Barbs along the urticating hair shaft pointing distally have been discussed with regard to other tarantulas, and it was argued that the acute distal end could not be the penetrating tip (Bertani et al. 2003; Perez-Miles 1998). This makes sense, since the barbs would quickly get stuck in the skin if pushed in the wrong direction. The basal end of the hair is less pointed but very thin (2 [micro]m) and squared off obliquely like a hypodermic needle. One could well imagine that the basal end functions as the penetrating tip, yet experimental proof is lacking so far.
Urticating hairs in tarantulas were classified into four different types by Cooke et al. (1972), based on morphological differences. Marshall and Uetz (1990) added a "fifth type" for Ephebopus, but did not describe the typical features. Our definition of type V urticating hairs would read as follows: Straight hairs of 0.5 [micro]m length and 5 [micro]m diameter, slightly bent at the base (socket region), fine barbs (0.5 [micro]m) along the entire hair shaft pointing toward the distal end. Overall, type V hairs are similar to type II urticating hairs, except for the distinct basal stalk of the latter.
Based on the density of empty sockets we calculated about 5500 urticating hairs for 1 [mm.sup.2], or around 8250 hairs for one palpal brush. This seems a modest number when compared to over 10,000 hairs/[mm.sup.2], as was claimed for abdominal urticating hairs (Cooke et al. 1972). Unfortunately, the authors did not provide any measurements for the diameter of those hairs (type I), but deducing from their micrographs, it should be around 7 [micro]m. In order to achieve that high density the hair sockets would have to be spaced at 10 [micro]m or less. Since this leaves almost no space between the hair shafts, it would mean a veritable "solid forest" of urticating hairs. In Ephebopus, sockets are spaced at 20 [micro]m, which itself makes for a very dense packing (Fig. 3).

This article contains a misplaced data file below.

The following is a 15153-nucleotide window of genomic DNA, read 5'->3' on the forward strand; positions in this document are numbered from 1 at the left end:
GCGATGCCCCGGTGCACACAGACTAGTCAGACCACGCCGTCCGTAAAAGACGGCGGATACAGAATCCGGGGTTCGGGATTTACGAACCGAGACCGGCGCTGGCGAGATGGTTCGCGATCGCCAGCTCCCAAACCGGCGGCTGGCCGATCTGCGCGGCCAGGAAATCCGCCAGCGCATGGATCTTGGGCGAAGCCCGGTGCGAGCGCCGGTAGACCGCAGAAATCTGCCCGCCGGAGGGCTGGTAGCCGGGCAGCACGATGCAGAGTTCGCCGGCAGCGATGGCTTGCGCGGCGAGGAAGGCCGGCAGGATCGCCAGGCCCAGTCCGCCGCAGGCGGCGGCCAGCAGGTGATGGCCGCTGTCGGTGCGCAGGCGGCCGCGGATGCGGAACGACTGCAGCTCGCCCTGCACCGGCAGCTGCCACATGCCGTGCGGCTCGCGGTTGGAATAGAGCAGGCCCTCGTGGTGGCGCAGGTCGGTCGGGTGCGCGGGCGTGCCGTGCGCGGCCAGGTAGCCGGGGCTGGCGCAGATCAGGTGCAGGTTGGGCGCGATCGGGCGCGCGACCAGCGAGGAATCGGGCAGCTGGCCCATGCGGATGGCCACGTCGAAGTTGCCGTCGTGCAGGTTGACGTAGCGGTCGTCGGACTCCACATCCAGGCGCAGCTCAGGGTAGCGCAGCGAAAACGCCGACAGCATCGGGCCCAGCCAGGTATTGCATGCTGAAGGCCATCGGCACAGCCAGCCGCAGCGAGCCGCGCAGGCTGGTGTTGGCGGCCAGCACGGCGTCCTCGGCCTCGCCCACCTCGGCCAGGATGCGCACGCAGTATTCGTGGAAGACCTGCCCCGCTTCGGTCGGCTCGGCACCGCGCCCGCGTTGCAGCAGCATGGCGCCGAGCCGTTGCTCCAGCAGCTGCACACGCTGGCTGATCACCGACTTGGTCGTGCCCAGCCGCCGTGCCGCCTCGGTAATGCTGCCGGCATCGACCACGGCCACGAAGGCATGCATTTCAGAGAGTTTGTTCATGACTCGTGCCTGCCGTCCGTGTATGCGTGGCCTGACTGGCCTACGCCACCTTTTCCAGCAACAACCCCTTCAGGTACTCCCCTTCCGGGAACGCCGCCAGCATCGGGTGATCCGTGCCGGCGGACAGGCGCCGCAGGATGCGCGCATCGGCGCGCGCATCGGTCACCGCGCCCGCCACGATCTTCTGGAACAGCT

It was surprising to find only small denuded areas (with empty sockets) within the palpal brushes of the exuvia. It could be that these spiders had hardly ever defended themselves, or that they shed only a very limited amount of urticating hairs during one palpal flick. It seems necessary, of course, that Ephebopus be thrifty with its urticating hairs, since they can grow back only between molts. In those animals filmed repeatedly for their defensive reaction, the palpal brushes showed large denuded patches. We estimated that those spiders had reacted with a palpal flick approximately 510 times. In one of these animals we found almost 5000 empty sockets on the proximal side of each palpal brush. This would correspond to more than 500 urticating hairs released with a single palpal flick.
Another interesting aspect is that the palpal flick has to be a controlled action; otherwise all urticating hairs might get lost with one vigorous stroke. A mechanical feedback indicating the number of urticating hairs could be transmitted by sensory hairs that are interspersed among the palpal brush. These hairs can hardly be seen in an intact hair field, but stand out in denuded areas. In contrast to the urticating hairs, they remain in their sockets after a palpal flick.
[FIGURE 12 OMITTED]